Wood Structure

 Gymnosperms

The structure of gymnosperm wood is homogenous and simple. The only conducting elements in them are tracheids (except for a few species). Tracheids belong to a type of water conducting cells present in the xylem tissue of plants and have no perforations in the cell wall. 

In many species, the wood of gymnosperms is distinguished by the presence of heartwood or sapwood. While sapwood is characterized by an active conducting channel of water, heartwood is inactive and thus does not perform any function of water conduction.

Moreover, the wood of gymnosperms is often interspersed with medullary rays at regular distances. Since they are oriented horizontally, they typically perform the function of horizontal conduction of the solutes.

https://s2.lite.msu.edu/res/msu/botonl/b_online/fo06/14d.jpg

  Angiosperms

The structure of the wood of angiosperms is inhomogeneous and more varied than that of gymnosperms. Typically, there are two types of arrangement of vessels in them. In one type, the wood contains scattered pores while in the other it has ring shaped pores.

The angiosperm, like the gymnosperms, contains medullary rays except that they are larger in size. Another difference is that the rays of angiosperms do not contain tracheids as frequently as they are observed in the gymnosperms. Also, there is a variety of rays in angiosperms in that both single- and multi- layers are present in different species.

Botany online: Supporting Tissues - Vascular Bundles - Angiosperm Wood
https://s2.lite.msu.edu/res/msu/botonl/b_online/fo06/21b1.jpg

Perennial v/s Annual

Since the basic form of gymnosperm plants is woody, they are mostly perennials in nature.  A perennial plant is the one which lives for many years and last for period longer than one or two years. On the other hand, since angiosperms are flowering plants they are mostly annual or biennial plants, meaning that they complete their life cycle annually or every two years, respectively.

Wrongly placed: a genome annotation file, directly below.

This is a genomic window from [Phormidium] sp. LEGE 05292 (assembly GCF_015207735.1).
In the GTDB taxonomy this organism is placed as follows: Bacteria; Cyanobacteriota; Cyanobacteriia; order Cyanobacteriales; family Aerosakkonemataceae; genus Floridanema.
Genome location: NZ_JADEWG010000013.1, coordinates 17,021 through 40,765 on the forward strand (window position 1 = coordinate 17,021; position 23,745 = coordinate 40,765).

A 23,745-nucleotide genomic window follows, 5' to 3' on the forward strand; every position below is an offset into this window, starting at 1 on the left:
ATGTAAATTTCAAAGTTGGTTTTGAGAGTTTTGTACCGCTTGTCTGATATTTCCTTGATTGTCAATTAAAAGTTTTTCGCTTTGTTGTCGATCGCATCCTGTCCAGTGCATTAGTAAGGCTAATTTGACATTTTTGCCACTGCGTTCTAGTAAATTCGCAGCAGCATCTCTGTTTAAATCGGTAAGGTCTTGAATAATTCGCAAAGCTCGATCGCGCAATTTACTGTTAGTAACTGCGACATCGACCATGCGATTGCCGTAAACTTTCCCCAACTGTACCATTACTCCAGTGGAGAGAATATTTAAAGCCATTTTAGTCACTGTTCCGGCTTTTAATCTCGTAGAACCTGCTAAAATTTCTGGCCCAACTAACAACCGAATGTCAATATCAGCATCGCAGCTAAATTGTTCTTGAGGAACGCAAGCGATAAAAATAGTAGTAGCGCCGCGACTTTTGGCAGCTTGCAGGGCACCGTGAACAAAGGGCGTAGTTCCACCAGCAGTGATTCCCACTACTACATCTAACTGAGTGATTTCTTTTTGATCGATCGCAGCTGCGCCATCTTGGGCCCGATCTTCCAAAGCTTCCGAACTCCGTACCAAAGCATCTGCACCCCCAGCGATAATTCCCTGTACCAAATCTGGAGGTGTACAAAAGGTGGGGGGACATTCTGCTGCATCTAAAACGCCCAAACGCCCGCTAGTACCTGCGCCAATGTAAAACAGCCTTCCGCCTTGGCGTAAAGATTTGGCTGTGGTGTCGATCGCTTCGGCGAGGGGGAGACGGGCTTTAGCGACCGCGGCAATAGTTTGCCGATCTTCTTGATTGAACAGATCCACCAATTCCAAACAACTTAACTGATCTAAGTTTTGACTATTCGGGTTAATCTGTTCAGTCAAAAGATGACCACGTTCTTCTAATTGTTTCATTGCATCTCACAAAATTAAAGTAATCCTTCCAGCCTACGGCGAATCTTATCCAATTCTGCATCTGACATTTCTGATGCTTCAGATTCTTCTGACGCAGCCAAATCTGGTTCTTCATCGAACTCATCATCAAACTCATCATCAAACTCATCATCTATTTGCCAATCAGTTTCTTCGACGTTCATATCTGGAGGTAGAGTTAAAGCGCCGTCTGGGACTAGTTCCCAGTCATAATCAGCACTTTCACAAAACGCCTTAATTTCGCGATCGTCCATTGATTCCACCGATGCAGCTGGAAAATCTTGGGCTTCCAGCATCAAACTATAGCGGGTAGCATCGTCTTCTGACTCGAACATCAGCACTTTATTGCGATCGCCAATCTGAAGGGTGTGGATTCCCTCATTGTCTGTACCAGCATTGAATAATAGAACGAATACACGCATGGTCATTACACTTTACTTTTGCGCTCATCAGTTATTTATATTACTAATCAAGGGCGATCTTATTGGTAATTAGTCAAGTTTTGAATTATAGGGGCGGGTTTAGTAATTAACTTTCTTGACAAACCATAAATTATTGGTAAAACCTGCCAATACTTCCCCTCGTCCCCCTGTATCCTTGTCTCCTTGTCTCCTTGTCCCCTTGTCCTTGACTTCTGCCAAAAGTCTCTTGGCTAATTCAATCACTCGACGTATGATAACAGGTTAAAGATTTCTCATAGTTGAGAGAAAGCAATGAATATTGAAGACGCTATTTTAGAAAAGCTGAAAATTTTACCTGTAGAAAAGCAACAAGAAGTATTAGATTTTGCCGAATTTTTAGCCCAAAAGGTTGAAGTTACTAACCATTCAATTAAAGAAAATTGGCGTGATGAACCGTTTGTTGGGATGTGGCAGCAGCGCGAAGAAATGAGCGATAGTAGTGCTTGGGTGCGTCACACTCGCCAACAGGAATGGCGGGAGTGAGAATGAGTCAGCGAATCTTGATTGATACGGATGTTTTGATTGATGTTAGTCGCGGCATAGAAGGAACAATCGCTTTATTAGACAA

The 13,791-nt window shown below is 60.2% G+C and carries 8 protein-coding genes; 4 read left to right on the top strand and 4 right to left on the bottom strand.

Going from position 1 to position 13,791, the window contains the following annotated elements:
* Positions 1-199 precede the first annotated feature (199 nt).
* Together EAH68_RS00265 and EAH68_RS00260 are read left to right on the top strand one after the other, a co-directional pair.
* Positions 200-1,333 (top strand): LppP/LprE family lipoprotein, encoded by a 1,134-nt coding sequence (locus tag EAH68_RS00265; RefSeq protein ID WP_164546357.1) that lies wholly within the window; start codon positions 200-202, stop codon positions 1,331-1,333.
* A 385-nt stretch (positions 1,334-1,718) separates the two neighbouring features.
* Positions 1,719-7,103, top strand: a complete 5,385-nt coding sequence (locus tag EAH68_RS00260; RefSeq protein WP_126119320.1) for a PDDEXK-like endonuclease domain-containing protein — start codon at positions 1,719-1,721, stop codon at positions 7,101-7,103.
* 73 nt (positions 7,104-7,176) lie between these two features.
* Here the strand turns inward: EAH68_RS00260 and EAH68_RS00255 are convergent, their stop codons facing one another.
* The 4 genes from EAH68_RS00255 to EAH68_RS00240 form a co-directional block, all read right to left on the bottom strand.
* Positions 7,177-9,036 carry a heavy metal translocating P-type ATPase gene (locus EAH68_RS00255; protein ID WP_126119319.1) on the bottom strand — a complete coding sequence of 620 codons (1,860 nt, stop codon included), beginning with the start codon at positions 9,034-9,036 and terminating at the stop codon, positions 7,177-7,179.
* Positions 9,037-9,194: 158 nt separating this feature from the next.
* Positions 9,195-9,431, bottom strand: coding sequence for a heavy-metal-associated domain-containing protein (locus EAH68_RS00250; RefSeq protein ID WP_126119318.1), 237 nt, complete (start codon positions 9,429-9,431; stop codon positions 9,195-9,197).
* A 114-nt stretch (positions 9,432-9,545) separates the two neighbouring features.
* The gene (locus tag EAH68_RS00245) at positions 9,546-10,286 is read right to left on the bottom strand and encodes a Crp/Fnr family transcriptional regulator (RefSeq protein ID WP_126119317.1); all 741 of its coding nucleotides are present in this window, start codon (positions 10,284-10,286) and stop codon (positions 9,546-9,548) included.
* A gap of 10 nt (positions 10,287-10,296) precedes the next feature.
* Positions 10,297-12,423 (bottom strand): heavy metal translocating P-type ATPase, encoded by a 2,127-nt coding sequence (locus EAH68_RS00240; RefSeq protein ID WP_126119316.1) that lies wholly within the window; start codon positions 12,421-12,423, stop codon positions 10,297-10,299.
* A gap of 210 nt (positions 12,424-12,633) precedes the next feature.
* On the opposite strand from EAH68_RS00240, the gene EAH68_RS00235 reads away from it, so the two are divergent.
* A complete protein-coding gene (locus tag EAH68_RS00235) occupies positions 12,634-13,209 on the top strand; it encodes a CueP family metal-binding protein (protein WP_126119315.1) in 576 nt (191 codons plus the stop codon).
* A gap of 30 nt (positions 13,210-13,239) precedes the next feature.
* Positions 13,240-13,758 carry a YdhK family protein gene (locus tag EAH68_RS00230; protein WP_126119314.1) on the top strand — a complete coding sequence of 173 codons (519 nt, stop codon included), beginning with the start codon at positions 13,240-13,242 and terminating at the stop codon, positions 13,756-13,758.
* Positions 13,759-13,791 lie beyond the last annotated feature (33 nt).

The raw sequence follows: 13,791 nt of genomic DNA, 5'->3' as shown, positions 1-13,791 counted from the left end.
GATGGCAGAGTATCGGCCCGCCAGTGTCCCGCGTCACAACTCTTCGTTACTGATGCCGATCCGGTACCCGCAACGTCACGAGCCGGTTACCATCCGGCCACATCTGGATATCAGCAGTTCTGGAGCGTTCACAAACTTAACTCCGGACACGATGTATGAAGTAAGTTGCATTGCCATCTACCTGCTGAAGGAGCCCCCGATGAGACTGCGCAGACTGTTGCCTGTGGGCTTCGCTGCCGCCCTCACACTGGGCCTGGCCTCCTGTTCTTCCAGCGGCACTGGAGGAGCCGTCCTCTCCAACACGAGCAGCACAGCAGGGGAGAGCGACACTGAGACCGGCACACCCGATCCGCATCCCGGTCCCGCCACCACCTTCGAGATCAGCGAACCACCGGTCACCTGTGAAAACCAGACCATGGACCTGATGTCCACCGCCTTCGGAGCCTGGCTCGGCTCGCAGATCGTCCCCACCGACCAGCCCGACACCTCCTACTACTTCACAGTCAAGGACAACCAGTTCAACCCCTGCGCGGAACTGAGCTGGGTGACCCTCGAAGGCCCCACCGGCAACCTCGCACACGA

Reproduction

Gymnosperms and angiosperms also differ in their reproduction cycles and systems. The key differences are as follows:

  • The angiosperms contain female gametophyte in an ovule which is enclosed in a specialized structure of the flower called ovary. Contrastingly, the female gametophyte in gymnosperms is present openly within the bracts of the cones and are not enclosed in the ovules or ovaries.
  • The life cycle of angiosperm reproduction is characterized by double fertilization, which is completely absent in gymnosperms.
  • The male and female gametophytes are part of a single structure i.e., flower in angiosperms; whereas these are present on separate cones in the case of gymnosperms.
  • Wind is an important factor for the pollination in case of gymnosperms as the male and female cones are located on separate plants. Contrarily, since both the female and male reproductive parts are present within a single flower in most of the angiosperms, thus they do not need wind for their dispersal and hence pollination.

Uses

Angiosperms

The flowering plants hold considerable economic significance not only for humans but also for herbivores. Most importantly, they are the prime source of food for everyone. The edible examples include fruits, vegetables, grains, oils, nuts and sugars.

Apart from the food industry, they are also important sources for a number of other needs such as ornamentals, medicines, dyes, fibers and fuels.

Gymnosperms

Similar to angiosperms, gymnosperms are also economically important except that their products differ from that of the angiosperms. Typical examples include the use of gymnosperms for the production of paper, lumber and resin.

Some of the gymnosperms also serve as food sources. For example, Burrawang nut is a major source of starch for a part of Australian inhabitants. Similarly, Ginkgo serves as a common ingredient of many of the chines dishes.

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Abeedha is PhD. Scholar in Biosciences. She has published 3 journals and working on more. She loves to dig in field.